According to research released on Monday, China is home to 16 of the 20 regions of the globe that are most vulnerable to climate change, with some of the world’s most significant manufacturing hubs at risk from rising water levels and harsh weather.
Outside of China, Florida was deemed to be the most vulnerable state.
In order to determine the potential economic harm that temperature increases could cause by 2050, climate risk specialists XDI evaluated more than 2,600 places across the globe using climate models in conjunction with weather and environmental data.
According to the UN Intergovernmental Panel on Climate Change’s forecast, temperatures would rise by 3 degrees Celsius (5.4 degrees Fahrenheit) by the end of the century.
According to the statistics, some of the key areas of the world economy face catastrophic risks including increasing sea levels, river flooding, and wildfires that could also drive down real estate values and discourage investment, according to XDI.
China’s Yancheng on October 3, 2022. On October 3, 2022, Yancheng City, Jiangsu Province, China, is home to a number of tidal trenches caused by tidal washout. (Future Publishing should be listed as the photo’s source rather than CFOTO.)
While others suffer, some Chinese cities break October heat records.
Jiangsu, a heavily industrialized coastal province in China that makes up a tenth of the country’s GDP, was named the most susceptible region in the world, followed by Shandong, a nearby province, and Hebei, a significant center for the manufacture of steel. Henan, a central region prone to flooding, came in fourth.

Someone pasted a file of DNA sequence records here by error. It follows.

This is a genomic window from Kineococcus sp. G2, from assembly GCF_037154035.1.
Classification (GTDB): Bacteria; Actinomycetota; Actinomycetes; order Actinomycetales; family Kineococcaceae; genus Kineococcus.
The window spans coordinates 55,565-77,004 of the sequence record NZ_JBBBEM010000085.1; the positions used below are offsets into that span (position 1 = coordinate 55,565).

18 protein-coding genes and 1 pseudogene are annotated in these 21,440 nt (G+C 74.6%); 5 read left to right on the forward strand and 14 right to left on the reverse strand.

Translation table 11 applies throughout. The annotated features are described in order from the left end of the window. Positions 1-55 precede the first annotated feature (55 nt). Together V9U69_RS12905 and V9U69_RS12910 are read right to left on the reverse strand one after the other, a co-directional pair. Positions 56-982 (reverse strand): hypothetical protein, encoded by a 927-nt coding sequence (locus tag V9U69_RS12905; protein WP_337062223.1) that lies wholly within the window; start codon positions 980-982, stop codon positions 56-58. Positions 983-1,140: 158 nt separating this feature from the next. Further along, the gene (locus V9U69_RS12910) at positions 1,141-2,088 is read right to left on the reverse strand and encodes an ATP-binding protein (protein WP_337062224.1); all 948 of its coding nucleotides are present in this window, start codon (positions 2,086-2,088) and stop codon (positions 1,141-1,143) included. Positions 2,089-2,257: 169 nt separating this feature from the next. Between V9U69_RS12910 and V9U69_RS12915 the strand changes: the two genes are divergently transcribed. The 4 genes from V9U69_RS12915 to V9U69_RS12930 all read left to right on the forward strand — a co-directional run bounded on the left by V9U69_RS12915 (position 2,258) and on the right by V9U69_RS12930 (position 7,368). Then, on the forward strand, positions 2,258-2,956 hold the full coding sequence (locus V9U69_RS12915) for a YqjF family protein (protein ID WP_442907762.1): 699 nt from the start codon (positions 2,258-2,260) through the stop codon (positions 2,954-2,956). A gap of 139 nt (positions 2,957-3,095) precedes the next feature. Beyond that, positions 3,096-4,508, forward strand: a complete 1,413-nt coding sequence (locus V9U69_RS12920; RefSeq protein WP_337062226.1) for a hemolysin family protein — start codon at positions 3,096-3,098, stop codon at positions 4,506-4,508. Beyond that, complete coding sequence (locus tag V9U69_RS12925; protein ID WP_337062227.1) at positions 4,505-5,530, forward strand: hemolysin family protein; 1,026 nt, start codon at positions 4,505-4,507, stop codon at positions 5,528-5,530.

Chinese regions that were previously vulnerable to the effects of climate change have seen a significant rise in infrastructure investment as a result of the migration of global industry to Asia, according to Hamden.
He noted that “infrastructure investment has tended to be concentrated in locations that have historically posed a significant risk, such as river deltas, coastal regions, and very flat areas.”
Florida was the region with the highest non-Chinese ranking, coming in at number 10, followed by California, Texas, and New York. Nine Indian territories were also in the top 50.
According to Karl Mallon, co-founder of XDI, while climate is likely to play a larger role in deciding the flow of money, it is yet unclear if it will discourage investment in more vulnerable areas.
There is still much to be done to determine which regions of the planet are potentially adaptive and defendable and which are likely the regions we will eventually see abandoned.